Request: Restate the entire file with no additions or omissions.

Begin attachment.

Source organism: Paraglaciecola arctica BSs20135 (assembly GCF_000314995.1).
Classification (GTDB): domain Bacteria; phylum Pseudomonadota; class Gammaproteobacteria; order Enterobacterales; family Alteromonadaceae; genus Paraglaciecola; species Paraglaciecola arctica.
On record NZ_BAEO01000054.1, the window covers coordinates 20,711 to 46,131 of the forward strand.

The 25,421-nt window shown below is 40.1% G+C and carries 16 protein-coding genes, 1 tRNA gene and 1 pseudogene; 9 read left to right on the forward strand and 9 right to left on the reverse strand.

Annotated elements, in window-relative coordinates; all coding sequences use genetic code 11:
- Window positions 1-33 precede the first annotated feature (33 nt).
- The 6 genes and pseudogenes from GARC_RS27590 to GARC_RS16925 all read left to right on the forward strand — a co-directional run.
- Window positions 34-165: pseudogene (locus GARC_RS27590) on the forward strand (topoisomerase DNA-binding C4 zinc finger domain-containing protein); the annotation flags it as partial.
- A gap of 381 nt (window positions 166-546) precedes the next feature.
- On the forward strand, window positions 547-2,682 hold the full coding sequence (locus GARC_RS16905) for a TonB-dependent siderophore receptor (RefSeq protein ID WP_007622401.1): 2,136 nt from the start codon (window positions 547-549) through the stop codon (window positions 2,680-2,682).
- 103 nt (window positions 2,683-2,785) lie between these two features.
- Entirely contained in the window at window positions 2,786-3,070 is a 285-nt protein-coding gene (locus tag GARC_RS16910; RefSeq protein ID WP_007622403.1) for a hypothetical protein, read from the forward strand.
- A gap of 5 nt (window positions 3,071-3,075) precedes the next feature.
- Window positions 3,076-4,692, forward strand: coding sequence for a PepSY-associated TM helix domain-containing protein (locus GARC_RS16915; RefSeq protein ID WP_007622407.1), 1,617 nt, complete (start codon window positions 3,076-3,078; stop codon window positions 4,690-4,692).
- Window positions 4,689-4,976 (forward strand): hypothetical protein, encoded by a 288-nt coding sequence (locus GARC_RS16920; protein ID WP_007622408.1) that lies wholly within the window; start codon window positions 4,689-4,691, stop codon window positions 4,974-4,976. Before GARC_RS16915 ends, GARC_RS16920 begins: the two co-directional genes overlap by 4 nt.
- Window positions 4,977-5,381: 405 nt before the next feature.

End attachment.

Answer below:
Source organism: Paraglaciecola arctica BSs20135 (assembly GCF_000314995.1).
Classification (GTDB): domain Bacteria; phylum Pseudomonadota; class Gammaproteobacteria; order Enterobacterales; family Alteromonadaceae; genus Paraglaciecola; species Paraglaciecola arctica.
On record NZ_BAEO01000054.1, the window covers coordinates 20,711 to 46,131 of the forward strand.

The 25,421-nt window shown below is 40.1% G+C and carries 16 protein-coding genes, 1 tRNA gene and 1 pseudogene; 9 read left to right on the forward strand and 9 right to left on the reverse strand.

Annotated elements, in window-relative coordinates; all coding sequences use genetic code 11:
- Window positions 1-33 precede the first annotated feature (33 nt).
- The 6 genes and pseudogenes from GARC_RS27590 to GARC_RS16925 all read left to right on the forward strand — a co-directional run.
- Window positions 34-165: pseudogene (locus GARC_RS27590) on the forward strand (topoisomerase DNA-binding C4 zinc finger domain-containing protein); the annotation flags it as partial.
- A gap of 381 nt (window positions 166-546) precedes the next feature.
- On the forward strand, window positions 547-2,682 hold the full coding sequence (locus GARC_RS16905) for a TonB-dependent siderophore receptor (RefSeq protein ID WP_007622401.1): 2,136 nt from the start codon (window positions 547-549) through the stop codon (window positions 2,680-2,682).
- 103 nt (window positions 2,683-2,785) lie between these two features.
- Entirely contained in the window at window positions 2,786-3,070 is a 285-nt protein-coding gene (locus tag GARC_RS16910; RefSeq protein ID WP_007622403.1) for a hypothetical protein, read from the forward strand.
- A gap of 5 nt (window positions 3,071-3,075) precedes the next feature.
- Window positions 3,076-4,692, forward strand: coding sequence for a PepSY-associated TM helix domain-containing protein (locus GARC_RS16915; RefSeq protein ID WP_007622407.1), 1,617 nt, complete (start codon window positions 3,076-3,078; stop codon window positions 4,690-4,692).
- Window positions 4,689-4,976 (forward strand): hypothetical protein, encoded by a 288-nt coding sequence (locus GARC_RS16920; protein ID WP_007622408.1) that lies wholly within the window; start codon window positions 4,689-4,691, stop codon window positions 4,974-4,976. Before GARC_RS16915 ends, GARC_RS16920 begins: the two co-directional genes overlap by 4 nt.
- Window positions 4,977-5,381: 405 nt before the next feature.